The details of how to cleanse the sheaths are wrapped up within the expertise of Back To Bliss’ programming and service offerings.  And while we offer all of our services, classes, and products without pressure to all, those interested in deeper benefits will find them as they learn more and continue to practice regular wellness disciplines.

The best way to get started on learning more ways to live joyfully at Back To Bliss is to attend our Journey Of Wellness free class series held once a month. Over the course of our 12 monthly classes you will learn our philosophies and many practical ways to bring a little more bliss into your life.

Be Well,

Monica & Josiah Groth – Owners

A Stretch For Gardeners

For those who like to garden, it’s a very exciting time of year.   We are ready and waiting to get out there.  Our plans are getting put together and supplies are starting to get ordered.  However, how many of us are thinking about preparing our bodies for garden season?  Now is the time to begin a stretch and strengthen routine to prepare for all that digging and weeding?  In general we need to prepare a routine that provides full body relief, but includes a focus on our particular areas of weakness.  Begin by asking yourself where you felt sore from last year’s experiences.  Those areas need extra work to prepare. Building a 15 minute daily routine will give you much more pleasure in the garden this year.  I guarantee it.

The most important parts of your body to strengthen are your core and the back of your shoulder blades.  Having a strong core will help support your back as a whole.  It will also allow you to lift and hoe without straining the back.   Strengthening your upper back eases the pressures from always leaning forward.  Working with a rowing machine might go a long way.

Try adding in some stretches that open your hips.  While sitting in a chair, cross one leg over the other and then lean forward at various angles to stretch your glute and low back muscles. Leg tightness causes all manner of hip and back inflexibility, so take some time to stretch your hamstrings and quadriceps, too.  Don’t forget to stretch your wrists and hands as well.  Below are details for one stretch that should help almost all of the areas of your body I have mentioned, but you will need to tailor a routine for your exact needs and capacity.

Angle Pose (Konasana):  Stand with feet together, hip width apart.  Step one leg forward.   The further you step forward, the more strenuous the pose will be.  Inhale and pull both shoulders up to your ears. Exhale and pull your shoulder blades together and grasp your hands together behind your back.   Inhale and pull your arms down while holding the shoulder blades pulled back so that you are stretching the chest and toning the back.  Keep both legs straight as you lean forward.  Typically we tend to tilt our torso as we do this, but work to square your shoulders and hips.  Lean forward until you are perpendicular to the floor.  Hold the stretch by breathing strongly with your core belly muscles until you fatigue.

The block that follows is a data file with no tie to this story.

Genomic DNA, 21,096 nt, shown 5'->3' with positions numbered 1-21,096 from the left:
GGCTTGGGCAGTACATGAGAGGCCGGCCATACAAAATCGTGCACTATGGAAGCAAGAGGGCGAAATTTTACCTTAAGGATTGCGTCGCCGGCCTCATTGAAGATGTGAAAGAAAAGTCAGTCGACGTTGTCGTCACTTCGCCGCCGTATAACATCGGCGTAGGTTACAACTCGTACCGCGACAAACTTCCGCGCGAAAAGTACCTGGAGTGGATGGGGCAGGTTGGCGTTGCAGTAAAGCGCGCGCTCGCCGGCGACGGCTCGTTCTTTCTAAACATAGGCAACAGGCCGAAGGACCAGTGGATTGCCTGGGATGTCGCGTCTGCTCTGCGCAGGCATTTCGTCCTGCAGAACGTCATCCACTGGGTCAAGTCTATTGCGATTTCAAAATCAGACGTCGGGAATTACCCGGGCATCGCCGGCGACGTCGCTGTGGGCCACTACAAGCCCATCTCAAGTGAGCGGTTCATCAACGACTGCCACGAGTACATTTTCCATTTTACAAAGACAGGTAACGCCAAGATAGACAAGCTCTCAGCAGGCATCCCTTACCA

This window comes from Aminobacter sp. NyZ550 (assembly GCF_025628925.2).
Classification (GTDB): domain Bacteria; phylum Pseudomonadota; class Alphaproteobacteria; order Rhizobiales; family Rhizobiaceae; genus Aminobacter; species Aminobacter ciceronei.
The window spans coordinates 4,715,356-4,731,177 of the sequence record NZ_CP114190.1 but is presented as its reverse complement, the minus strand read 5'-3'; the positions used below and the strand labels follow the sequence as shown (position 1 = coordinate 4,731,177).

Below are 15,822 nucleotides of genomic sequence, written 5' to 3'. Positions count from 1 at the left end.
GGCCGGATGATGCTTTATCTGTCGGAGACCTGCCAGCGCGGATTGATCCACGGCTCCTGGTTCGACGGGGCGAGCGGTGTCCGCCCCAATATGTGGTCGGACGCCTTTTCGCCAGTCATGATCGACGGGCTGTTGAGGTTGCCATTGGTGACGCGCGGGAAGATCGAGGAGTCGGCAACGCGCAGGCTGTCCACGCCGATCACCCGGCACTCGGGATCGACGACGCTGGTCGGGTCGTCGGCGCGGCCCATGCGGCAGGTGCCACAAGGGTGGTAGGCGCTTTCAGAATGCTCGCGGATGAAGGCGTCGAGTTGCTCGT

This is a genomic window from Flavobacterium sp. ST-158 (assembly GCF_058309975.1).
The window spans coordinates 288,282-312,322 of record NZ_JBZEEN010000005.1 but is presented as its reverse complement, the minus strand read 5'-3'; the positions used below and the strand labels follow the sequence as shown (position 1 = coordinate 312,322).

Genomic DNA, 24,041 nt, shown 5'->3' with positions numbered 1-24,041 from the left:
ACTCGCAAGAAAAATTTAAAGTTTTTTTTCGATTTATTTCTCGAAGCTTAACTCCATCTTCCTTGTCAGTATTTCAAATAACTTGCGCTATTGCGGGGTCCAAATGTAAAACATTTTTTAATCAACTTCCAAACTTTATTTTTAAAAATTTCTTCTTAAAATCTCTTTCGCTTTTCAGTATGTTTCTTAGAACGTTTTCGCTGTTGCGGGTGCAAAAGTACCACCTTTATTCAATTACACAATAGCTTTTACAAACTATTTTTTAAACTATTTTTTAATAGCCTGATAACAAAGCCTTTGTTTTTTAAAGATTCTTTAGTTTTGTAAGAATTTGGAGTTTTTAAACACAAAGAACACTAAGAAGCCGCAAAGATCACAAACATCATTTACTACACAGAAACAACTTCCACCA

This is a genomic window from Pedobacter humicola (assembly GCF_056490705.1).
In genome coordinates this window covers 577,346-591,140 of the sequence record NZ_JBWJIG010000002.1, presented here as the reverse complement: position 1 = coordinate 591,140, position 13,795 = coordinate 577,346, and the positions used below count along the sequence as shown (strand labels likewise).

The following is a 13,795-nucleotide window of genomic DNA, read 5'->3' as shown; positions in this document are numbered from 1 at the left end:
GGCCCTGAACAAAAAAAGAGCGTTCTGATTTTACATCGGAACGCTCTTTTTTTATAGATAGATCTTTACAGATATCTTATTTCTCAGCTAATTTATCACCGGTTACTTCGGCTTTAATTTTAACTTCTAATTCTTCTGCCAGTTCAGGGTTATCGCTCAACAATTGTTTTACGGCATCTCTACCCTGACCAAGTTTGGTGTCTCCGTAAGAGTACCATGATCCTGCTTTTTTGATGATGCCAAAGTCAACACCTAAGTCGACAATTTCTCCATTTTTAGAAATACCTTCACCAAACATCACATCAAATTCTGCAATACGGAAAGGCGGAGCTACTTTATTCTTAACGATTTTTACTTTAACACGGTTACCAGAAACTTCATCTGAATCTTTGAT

Caution: As with all general wellness advice, not all stretches or fitness advice is suitable to every person.  When in doubt, talk to a professional at your gym, yoga studio, or therapy clinic.

Muscles of Breathing

Breathing is with us every moment of our lives, and is often something we take for granted.  Our breath is both a detoxification and a nourishing process.  When it falls into dysfunctional patterns, it can be an unnoticed cause of disease, such as fatigue, anxiety, mental health issues, and insomnia to name a few.  Today I want to teach you a simple test that yoga teachers use to evaluate your breath.

Begin by placing one hand over your solar plexus and another over the center of your heart.  Sit up straight, close your eyes, and breathe without attempting to change anything.  Just observe for a moment.  If the bottom hand moves when you breath, your diaphragm muslce is making that happen. If the top hand is moving, the muscles of your ribs and upper body are responsible for that motion, not your diaphragm.  By paying attention for a couple minutes, you can easily tell which muscles are working as you breathe.

When we consider that our primary relaxation and stress nervous systems are hard wired to these two different muscle groups, our test begins to take on meaning.  Our test tells us if we are stimulating the sympathetic stress response or the parasympathetic rest response when we breathe.  When you breathe with your chest muscles, you are telling your body, “hey, I’m using these extra breathing muscles that are used only when I need maximum air flow.”  Your body knows that this means you are in a situation where you need extra oxygen – aka fight or flight situations.  When you use your diaphragm to breathe, you are stimulating your parasympathetic nervous system, which is activated during rest and digest situations.